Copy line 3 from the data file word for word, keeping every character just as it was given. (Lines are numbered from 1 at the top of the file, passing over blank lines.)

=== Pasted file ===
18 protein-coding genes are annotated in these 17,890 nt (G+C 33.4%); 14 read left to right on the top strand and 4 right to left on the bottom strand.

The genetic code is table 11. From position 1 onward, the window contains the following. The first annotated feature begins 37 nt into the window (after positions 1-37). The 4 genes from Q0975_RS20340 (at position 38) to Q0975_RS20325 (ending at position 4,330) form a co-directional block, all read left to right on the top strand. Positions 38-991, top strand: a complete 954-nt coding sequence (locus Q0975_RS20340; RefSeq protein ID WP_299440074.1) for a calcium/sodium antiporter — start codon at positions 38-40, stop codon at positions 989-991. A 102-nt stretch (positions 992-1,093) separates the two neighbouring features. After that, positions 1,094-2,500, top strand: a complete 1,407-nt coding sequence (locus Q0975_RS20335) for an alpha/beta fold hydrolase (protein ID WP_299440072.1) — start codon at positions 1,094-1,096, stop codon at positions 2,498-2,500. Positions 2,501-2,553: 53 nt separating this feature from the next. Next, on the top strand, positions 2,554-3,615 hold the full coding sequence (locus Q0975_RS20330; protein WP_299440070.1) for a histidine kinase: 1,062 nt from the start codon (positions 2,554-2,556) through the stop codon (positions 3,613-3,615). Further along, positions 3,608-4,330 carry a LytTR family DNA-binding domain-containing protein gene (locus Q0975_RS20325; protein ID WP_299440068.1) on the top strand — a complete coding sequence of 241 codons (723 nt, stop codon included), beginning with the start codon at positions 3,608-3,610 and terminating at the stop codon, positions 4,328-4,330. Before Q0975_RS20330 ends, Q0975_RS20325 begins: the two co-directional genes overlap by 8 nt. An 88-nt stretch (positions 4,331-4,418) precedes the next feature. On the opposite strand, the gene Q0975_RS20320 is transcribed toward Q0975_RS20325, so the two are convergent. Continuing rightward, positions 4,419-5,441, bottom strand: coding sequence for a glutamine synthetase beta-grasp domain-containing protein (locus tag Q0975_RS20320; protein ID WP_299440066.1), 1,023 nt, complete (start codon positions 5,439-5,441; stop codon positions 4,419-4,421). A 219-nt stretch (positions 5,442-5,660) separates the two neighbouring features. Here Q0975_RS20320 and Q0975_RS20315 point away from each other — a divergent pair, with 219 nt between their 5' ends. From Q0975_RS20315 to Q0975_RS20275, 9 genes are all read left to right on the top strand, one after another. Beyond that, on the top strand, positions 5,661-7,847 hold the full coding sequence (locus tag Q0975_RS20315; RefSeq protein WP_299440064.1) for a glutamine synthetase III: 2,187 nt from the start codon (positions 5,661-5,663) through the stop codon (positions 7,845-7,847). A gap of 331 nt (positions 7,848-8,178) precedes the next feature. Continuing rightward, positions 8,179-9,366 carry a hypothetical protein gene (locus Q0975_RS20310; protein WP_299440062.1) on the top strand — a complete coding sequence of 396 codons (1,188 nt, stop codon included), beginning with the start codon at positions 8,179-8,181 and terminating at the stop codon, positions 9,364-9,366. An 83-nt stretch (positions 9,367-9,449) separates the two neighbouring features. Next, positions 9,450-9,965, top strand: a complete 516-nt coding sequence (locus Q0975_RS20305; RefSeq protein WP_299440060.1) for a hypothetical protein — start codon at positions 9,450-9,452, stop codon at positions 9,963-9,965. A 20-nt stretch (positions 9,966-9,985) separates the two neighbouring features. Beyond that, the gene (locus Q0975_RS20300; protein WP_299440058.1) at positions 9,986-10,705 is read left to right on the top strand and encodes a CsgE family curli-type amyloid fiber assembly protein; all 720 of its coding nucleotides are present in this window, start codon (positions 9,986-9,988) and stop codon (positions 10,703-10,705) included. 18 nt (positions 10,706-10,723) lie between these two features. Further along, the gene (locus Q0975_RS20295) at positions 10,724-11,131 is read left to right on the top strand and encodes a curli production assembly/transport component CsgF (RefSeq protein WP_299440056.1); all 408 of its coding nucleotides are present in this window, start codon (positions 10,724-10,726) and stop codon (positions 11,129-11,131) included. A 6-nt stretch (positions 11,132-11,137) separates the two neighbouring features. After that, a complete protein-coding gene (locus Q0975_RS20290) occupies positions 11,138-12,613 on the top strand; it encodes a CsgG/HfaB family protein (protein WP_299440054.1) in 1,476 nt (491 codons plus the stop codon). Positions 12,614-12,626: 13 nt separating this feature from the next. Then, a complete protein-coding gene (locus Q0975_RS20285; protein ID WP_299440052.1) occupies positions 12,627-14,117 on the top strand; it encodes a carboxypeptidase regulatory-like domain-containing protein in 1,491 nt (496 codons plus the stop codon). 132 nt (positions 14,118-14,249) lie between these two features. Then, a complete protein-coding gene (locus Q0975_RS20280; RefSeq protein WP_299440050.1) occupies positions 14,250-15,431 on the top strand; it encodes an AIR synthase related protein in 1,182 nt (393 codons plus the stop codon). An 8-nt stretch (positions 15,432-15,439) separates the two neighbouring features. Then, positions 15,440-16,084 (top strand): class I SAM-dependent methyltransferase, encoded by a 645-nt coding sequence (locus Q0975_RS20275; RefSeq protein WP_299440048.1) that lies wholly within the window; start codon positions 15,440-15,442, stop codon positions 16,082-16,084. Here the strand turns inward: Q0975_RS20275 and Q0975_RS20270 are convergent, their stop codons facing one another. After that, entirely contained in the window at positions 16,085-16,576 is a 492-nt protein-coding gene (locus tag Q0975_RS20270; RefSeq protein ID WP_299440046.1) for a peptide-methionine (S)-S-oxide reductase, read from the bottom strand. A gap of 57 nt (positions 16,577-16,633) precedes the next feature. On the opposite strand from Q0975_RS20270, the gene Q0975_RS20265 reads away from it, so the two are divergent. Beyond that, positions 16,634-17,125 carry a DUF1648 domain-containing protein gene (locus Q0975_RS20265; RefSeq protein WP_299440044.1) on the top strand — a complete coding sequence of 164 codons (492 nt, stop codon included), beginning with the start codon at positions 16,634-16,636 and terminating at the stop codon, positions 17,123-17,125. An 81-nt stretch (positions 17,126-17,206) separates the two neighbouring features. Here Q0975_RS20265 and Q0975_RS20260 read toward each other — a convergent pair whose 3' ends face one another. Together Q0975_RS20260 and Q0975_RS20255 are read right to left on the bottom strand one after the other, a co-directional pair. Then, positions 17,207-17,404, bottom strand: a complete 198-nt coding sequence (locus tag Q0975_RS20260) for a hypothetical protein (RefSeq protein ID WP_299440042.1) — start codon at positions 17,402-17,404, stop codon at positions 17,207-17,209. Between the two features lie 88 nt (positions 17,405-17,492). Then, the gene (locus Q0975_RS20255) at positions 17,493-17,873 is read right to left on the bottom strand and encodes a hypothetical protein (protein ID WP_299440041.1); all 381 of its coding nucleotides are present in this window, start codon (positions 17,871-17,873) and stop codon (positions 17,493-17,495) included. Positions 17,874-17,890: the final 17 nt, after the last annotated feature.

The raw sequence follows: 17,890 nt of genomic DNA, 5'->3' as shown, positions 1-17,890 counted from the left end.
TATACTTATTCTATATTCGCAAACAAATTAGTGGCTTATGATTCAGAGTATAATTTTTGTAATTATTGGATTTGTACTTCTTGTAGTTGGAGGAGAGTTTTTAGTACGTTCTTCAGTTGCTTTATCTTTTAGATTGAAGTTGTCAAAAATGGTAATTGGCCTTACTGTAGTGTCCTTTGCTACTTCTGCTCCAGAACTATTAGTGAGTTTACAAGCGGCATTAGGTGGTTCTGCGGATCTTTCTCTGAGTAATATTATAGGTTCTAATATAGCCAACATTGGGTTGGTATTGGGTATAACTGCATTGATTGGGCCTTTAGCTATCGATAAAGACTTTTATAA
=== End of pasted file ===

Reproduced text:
The raw sequence follows: 17,890 nt of genomic DNA, 5'->3' as shown, positions 1-17,890 counted from the left end.